Nicholas NEDELKOPOULOSBill YOUNGBILL YOUNG PRINT WORKSHOP, Enlarge 1 /1

Nicholas NEDELKOPOULOS

Melbourne, Victoria, Australia born 1955

Bill YOUNG

Melbourne, Victoria, Australia born 1952

printer, intaglio

BILL YOUNG PRINT WORKSHOP

commenced 1976 – 1987

print workshop (organisation)

"That great Australian dream". 1987
Collection Title: For every thinking person
Place made: Bill Young Studio, Middle Park, Melbourne, Victoria, Australia
Materials & Technique: prints, ink; paper etching and aquatint, printed in black ink with plate-tone, from one plate Support: wove Velin Cuve Arches BFK Rives paper
Edition State: published state
Impression: 6/20
Edition: edition of 20; plus 2 artist's proofs, 1 printer's proof

Primary Insc: Signed and dated lower right below plate-mark in black pencil, 'Nicholas U+/ Nedelkopoulus 1987' Inscribed lower centre below plate-mark in black pencil, ' 'That Great Australian Dream' ' Inscribed lower left below plate-mark in black pencil, '6/20'
Dimensions: plate-mark 100.4 h x 50.3 w cm sheet 122.5 h x 80.8 w cm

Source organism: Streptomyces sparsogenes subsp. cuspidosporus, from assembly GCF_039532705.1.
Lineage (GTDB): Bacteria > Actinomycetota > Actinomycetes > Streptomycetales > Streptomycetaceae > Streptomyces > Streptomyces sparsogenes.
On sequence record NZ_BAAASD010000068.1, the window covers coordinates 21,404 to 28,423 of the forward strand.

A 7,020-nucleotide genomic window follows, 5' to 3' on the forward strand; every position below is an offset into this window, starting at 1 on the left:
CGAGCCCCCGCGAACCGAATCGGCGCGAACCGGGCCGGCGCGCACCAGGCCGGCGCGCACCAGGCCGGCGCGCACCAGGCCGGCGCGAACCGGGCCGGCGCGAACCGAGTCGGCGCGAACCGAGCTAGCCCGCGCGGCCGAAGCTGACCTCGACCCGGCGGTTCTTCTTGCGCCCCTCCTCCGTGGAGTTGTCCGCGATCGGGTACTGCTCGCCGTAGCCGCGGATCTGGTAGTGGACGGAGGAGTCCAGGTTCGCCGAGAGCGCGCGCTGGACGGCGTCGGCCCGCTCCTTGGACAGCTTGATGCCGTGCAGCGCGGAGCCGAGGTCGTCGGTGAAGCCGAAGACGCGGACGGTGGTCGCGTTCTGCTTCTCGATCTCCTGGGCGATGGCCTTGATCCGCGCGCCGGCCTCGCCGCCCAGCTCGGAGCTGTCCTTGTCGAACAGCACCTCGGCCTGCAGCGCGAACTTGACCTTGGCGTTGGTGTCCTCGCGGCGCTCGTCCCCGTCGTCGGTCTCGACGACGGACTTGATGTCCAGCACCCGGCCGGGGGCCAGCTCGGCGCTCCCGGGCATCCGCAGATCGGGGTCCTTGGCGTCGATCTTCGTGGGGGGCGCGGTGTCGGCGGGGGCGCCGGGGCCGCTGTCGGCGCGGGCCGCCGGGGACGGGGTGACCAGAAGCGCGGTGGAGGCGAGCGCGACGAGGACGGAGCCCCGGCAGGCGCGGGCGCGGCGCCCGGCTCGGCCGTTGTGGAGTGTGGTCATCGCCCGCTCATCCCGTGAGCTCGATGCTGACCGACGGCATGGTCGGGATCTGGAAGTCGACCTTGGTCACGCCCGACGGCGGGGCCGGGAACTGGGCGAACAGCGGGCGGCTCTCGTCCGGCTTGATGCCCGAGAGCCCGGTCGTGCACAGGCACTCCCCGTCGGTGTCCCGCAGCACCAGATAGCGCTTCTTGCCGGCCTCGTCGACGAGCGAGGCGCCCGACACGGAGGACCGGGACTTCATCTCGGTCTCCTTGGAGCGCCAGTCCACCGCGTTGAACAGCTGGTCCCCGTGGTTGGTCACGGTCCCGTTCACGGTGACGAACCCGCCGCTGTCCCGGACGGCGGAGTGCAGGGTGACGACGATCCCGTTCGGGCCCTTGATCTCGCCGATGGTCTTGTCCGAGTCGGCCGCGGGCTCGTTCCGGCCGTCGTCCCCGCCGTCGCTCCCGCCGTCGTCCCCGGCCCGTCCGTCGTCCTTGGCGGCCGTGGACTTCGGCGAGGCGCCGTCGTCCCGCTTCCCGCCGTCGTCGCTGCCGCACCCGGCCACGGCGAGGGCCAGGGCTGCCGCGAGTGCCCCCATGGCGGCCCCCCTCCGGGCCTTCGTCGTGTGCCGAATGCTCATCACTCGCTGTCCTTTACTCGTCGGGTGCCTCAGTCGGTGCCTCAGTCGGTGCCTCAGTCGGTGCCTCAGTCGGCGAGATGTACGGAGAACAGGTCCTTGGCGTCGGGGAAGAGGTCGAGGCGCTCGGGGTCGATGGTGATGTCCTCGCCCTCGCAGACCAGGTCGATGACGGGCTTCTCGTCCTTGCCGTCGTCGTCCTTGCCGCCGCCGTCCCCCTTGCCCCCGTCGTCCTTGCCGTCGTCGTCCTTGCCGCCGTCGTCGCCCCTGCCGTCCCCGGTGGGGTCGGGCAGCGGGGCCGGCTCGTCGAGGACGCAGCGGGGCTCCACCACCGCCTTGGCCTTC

Acknowledgement: Gordon Darling Australasian Print Fund 1990. Dedicated by the artist to his parents, Dosta and the late Christos Nedelkopoulos
Accession No: NGA 90.20
Image rights: © Nicholas Nedelkopoulos
Provenance:
  • Purchased by the Australian National Gallery, from Deutscher Gertrude Street, Melbourne, February 1990.

After the Second World War, Australia was promoted as a dream location for migrants. Yet Nicholas Nedelkopoulos, the son of Greek migrants, discerns another life behind the suburban dream – a world of claustrophobic anxiety and everyday anarchy.

The billboard reads as a warning in multiple languages. The scene is one of a grand multicultural barbecue, set against Melbourne’s bridges and buildings which shimmer on the horizon. People dressed in national costume are gathered in a backyard, complete with Hills Hoist clothesline. The mood, however, is one of isolation, dislocation and containment. The figures are bound by suburbia, by their vegetable patches, garden sheds, fences and houses. Domesticity appears in the form of a pyramid, a backyard tomb, studded with worldly possessions: whitegoods, toilet, television. Nicholas Nedelkopoulos is challenging Australians to observe their habitat from without and within, through the fences and backyards that contain us and our neighbours.

Roger Butler and Beatrice Gralton


Text © National Gallery of Australia, Canberra 2010
From: Anne Gray (ed), Australian art in the National Gallery of Australia, National Gallery of Australia, Canberra, 2002